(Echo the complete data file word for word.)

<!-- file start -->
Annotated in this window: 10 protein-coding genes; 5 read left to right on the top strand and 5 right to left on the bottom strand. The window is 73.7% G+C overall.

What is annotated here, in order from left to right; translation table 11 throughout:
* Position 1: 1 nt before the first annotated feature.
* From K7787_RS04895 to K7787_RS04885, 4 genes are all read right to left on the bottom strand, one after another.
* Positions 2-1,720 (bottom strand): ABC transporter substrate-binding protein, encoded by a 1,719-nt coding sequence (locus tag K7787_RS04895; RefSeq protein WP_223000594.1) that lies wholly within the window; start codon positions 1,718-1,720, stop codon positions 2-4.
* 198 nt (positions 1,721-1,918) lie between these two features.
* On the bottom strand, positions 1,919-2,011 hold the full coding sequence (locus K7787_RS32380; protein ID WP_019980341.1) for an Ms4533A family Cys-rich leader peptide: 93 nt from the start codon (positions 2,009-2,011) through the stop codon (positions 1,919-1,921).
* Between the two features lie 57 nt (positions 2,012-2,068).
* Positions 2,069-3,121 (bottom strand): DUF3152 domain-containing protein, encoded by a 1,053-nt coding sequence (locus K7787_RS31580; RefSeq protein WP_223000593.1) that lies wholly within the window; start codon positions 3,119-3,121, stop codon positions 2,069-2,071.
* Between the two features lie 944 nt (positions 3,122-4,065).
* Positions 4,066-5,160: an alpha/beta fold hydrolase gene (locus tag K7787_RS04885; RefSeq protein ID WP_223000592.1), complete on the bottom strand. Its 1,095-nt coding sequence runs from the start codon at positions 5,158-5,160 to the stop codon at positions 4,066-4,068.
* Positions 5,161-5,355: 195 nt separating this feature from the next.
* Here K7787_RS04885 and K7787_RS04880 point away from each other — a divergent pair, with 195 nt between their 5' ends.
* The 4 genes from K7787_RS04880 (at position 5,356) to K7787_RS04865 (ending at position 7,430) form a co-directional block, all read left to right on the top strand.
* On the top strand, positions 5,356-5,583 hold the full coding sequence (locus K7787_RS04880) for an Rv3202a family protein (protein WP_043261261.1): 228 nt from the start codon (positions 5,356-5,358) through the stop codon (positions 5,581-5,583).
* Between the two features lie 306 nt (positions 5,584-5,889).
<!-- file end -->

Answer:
Annotated in this window: 10 protein-coding genes; 5 read left to right on the top strand and 5 right to left on the bottom strand. The window is 73.7% G+C overall.

What is annotated here, in order from left to right; translation table 11 throughout:
* Position 1: 1 nt before the first annotated feature.
* From K7787_RS04895 to K7787_RS04885, 4 genes are all read right to left on the bottom strand, one after another.
* Positions 2-1,720 (bottom strand): ABC transporter substrate-binding protein, encoded by a 1,719-nt coding sequence (locus tag K7787_RS04895; RefSeq protein WP_223000594.1) that lies wholly within the window; start codon positions 1,718-1,720, stop codon positions 2-4.
* 198 nt (positions 1,721-1,918) lie between these two features.
* On the bottom strand, positions 1,919-2,011 hold the full coding sequence (locus K7787_RS32380; protein ID WP_019980341.1) for an Ms4533A family Cys-rich leader peptide: 93 nt from the start codon (positions 2,009-2,011) through the stop codon (positions 1,919-1,921).
* Between the two features lie 57 nt (positions 2,012-2,068).
* Positions 2,069-3,121 (bottom strand): DUF3152 domain-containing protein, encoded by a 1,053-nt coding sequence (locus K7787_RS31580; RefSeq protein WP_223000593.1) that lies wholly within the window; start codon positions 3,119-3,121, stop codon positions 2,069-2,071.
* Between the two features lie 944 nt (positions 3,122-4,065).
* Positions 4,066-5,160: an alpha/beta fold hydrolase gene (locus tag K7787_RS04885; RefSeq protein ID WP_223000592.1), complete on the bottom strand. Its 1,095-nt coding sequence runs from the start codon at positions 5,158-5,160 to the stop codon at positions 4,066-4,068.
* Positions 5,161-5,355: 195 nt separating this feature from the next.
* Here K7787_RS04885 and K7787_RS04880 point away from each other — a divergent pair, with 195 nt between their 5' ends.
* The 4 genes from K7787_RS04880 (at position 5,356) to K7787_RS04865 (ending at position 7,430) form a co-directional block, all read left to right on the top strand.
* On the top strand, positions 5,356-5,583 hold the full coding sequence (locus K7787_RS04880) for an Rv3202a family protein (protein WP_043261261.1): 228 nt from the start codon (positions 5,356-5,358) through the stop codon (positions 5,581-5,583).
* Between the two features lie 306 nt (positions 5,584-5,889).